This project is a three year effort to theoretically investigate mechanisms and effects of infrasonic waves generated by thunderstorms and aurora. The infrasonic waves correspond to acoustic waves in the frequency range 0.02-10 Hz. There is strong experimental evidence that thunderstorms and aurora represent significant sources of infrasonic wave activity spanning a broad altitude range from the troposphere up to the thermosphere. This evidence includes electrostatic production of 0.1-1 Hz infrasonic waves from thunderstorms, recent discovery of infrasound from lightning induced transient luminous events in the mesosphere called sprites, and radiation of infrasonic waves from supersonic auroral arcs and pulsating aurora. The project aims to characterize and quantify the observed infrasonic signals by undertaking a focused two-dimensional numerical modeling effort. It will address a limited set of unsolved problems related to infrasonic wave production by thunderstorms and aurora. The outstanding scientific questions to be pursued are: (1) What is the mechanism for the compression and rarefaction infrasonic pulses with periods 0.5 to 1 sec produced in association with lightning discharges? What is the fate and predicted signature of these pulses as they propagate downward and upward from thunderclouds and reach a remote observer after reflections from the ground and thermosphere? (2) What is the mechanism of the recently discovered infrasound radiation from sprites? Which physical factors, including both infrasound generation and propagation factors, contribute to formation of the chirp-like signatures that are observed? What are the specific features of observed waveforms, which would allow a remote observer to discriminate between infrasound radiation coming from thunderclouds at low altitudes and those from sprites? (3) What is the temporal and spatial structure of the body force acting on neutral air in auroral arcs that move with supersonic speeds, leading to auroral infrasound waves observed on the ground? What is the mechanism of the recently observed infrasound signals from pulsating aurora? Specific activities include development of a new efficient two-dimensional model of infrasound propagation using finite-difference time-domain techniques. The new model will be fully non-linear and will account for realistic temperature and wind structure in the Earth's atmosphere as well as for altitude dependent dissipation effects. The model will follow the fate of infrasonic wave packets at they propagate, reflect, and dissipate in the atmosphere in order to interpret existing published observations and to make specific predictions for future observations.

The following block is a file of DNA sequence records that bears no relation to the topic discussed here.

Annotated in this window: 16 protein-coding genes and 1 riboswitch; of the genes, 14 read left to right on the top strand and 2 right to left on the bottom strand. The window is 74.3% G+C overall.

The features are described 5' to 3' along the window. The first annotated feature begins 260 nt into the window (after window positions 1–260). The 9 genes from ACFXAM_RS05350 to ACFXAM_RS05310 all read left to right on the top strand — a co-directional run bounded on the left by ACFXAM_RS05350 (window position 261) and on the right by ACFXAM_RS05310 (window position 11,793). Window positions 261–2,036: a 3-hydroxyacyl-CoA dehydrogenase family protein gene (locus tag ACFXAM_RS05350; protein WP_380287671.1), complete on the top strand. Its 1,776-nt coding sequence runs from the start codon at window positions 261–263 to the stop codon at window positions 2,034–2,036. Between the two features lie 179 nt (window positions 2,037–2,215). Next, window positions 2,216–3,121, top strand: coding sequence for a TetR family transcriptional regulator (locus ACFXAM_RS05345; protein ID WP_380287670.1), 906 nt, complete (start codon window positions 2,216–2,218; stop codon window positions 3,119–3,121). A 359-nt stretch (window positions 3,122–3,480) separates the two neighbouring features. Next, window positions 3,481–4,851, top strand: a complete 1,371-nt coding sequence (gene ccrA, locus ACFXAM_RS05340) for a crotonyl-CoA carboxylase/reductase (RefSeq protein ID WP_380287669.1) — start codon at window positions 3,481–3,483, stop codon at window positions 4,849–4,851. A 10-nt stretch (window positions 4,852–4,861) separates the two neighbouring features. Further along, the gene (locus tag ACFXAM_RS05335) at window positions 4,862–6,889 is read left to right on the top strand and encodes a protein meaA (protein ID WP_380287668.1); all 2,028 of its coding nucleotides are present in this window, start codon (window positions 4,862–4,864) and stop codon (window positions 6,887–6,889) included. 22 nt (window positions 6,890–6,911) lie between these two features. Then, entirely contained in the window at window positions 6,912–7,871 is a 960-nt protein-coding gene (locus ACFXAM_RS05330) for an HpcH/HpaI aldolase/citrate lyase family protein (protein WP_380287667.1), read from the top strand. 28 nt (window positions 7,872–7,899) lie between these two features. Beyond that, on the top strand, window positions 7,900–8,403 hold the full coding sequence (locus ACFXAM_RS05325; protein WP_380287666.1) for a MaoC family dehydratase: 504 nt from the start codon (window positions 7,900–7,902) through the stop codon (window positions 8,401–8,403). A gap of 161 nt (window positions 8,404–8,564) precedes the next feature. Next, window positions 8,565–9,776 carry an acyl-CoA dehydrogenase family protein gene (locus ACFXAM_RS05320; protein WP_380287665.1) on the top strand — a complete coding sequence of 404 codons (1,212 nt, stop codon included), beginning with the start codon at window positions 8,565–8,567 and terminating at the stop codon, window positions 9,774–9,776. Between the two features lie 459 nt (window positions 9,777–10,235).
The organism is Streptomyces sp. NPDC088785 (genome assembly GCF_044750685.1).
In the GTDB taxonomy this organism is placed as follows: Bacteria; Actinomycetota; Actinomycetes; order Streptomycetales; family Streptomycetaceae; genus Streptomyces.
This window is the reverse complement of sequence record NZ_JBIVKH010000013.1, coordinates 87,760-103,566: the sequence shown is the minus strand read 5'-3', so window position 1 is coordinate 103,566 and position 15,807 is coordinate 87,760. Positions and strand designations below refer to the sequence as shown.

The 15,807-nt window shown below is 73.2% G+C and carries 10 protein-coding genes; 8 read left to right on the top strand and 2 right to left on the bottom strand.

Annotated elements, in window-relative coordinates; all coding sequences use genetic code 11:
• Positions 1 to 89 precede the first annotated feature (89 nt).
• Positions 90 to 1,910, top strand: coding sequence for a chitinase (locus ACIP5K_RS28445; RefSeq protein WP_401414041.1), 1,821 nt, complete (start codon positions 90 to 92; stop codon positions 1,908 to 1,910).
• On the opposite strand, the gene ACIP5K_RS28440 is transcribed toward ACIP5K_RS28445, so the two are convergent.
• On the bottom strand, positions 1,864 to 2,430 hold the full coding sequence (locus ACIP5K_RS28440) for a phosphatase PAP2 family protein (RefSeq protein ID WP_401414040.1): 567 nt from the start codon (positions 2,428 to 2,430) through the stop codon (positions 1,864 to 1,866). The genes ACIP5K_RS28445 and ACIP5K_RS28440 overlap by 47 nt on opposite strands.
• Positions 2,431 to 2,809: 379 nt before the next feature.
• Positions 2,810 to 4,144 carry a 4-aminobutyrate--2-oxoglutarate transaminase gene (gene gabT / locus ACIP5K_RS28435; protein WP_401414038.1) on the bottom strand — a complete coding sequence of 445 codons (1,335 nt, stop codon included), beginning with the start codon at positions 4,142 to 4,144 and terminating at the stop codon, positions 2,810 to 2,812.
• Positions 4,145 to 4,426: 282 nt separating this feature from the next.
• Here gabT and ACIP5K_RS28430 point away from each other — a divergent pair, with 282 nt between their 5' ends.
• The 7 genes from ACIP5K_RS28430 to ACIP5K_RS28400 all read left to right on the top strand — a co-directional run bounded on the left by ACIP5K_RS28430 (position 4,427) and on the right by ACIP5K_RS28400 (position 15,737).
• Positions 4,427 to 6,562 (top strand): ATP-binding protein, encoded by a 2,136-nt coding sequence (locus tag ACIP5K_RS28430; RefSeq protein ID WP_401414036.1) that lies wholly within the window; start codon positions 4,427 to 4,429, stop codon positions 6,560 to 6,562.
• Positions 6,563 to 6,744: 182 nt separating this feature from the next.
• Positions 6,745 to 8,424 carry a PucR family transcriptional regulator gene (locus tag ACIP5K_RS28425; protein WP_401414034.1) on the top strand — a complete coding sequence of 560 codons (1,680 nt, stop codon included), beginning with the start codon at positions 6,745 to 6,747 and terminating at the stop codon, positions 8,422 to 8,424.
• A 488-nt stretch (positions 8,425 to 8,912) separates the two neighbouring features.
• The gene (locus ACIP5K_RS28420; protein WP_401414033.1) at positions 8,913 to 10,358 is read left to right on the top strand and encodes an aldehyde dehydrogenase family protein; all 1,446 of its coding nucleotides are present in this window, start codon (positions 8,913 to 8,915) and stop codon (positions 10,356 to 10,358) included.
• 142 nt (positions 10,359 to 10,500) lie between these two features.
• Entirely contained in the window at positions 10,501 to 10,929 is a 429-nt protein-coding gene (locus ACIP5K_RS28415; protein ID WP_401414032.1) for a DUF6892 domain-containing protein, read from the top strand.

|Effective start/end date
|1/1/09 → 6/30/13
- National Science Foundation: $253,500.00